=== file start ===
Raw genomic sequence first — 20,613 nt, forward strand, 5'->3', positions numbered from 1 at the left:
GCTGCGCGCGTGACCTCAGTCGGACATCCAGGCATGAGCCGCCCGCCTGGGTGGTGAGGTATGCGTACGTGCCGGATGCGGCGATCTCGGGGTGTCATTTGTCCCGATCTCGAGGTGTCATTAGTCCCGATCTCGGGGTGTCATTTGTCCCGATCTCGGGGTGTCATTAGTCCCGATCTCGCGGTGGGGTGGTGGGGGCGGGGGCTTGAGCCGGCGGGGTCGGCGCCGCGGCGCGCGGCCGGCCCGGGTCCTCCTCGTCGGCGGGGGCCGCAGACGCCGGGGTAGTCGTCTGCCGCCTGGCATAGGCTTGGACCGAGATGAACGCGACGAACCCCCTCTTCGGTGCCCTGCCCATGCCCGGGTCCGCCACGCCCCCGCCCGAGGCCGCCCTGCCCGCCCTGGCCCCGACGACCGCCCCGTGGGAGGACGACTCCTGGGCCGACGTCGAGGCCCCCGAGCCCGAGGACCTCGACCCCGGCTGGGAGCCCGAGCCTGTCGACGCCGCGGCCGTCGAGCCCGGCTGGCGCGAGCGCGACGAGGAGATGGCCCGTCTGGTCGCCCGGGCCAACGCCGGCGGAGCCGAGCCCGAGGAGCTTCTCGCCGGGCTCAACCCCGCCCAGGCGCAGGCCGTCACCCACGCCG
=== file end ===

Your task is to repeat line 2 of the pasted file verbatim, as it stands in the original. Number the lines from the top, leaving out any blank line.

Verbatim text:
GCTGCGCGCGTGACCTCAGTCGGACATCCAGGCATGAGCCGCCCGCCTGGGTGGTGAGGTATGCGTACGTGCCGGATGCGGCGATCTCGGGGTGTCATTTGTCCCGATCTCGAGGTGTCATTAGTCCCGATCTCGGGGTGTCATTTGTCCCGATCTCGGGGTGTCATTAGTCCCGATCTCGCGGTGGGGTGGTGGGGGCGGGGGCTTGAGCCGGCGGGGTCGGCGCCGCGGCGCGCGGCCGGCCCGGGTCCTCCTCGTCGGCGGGGGCCGCAGACGCCGGGGTAGTCGTCTGCCGCCTGGCATAGGCTTGGACCGAGATGAACGCGACGAACCCCCTCTTCGGTGCCCTGCCCATGCCCGGGTCCGCCACGCCCCCGCCCGAGGCCGCCCTGCCCGCCCTGGCCCCGACGACCGCCCCGTGGGAGGACGACTCCTGGGCCGACGTCGAGGCCCCCGAGCCCGAGGACCTCGACCCCGGCTGGGAGCCCGAGCCTGTCGACGCCGCGGCCGTCGAGCCCGGCTGGCGCGAGCGCGACGAGGAGATGGCCCGTCTGGTCGCCCGGGCCAACGCCGGCGGAGCCGAGCCCGAGGAGCTTCTCGCCGGGCTCAACCCCGCCCAGGCGCAGGCCGTCACCCACGCCG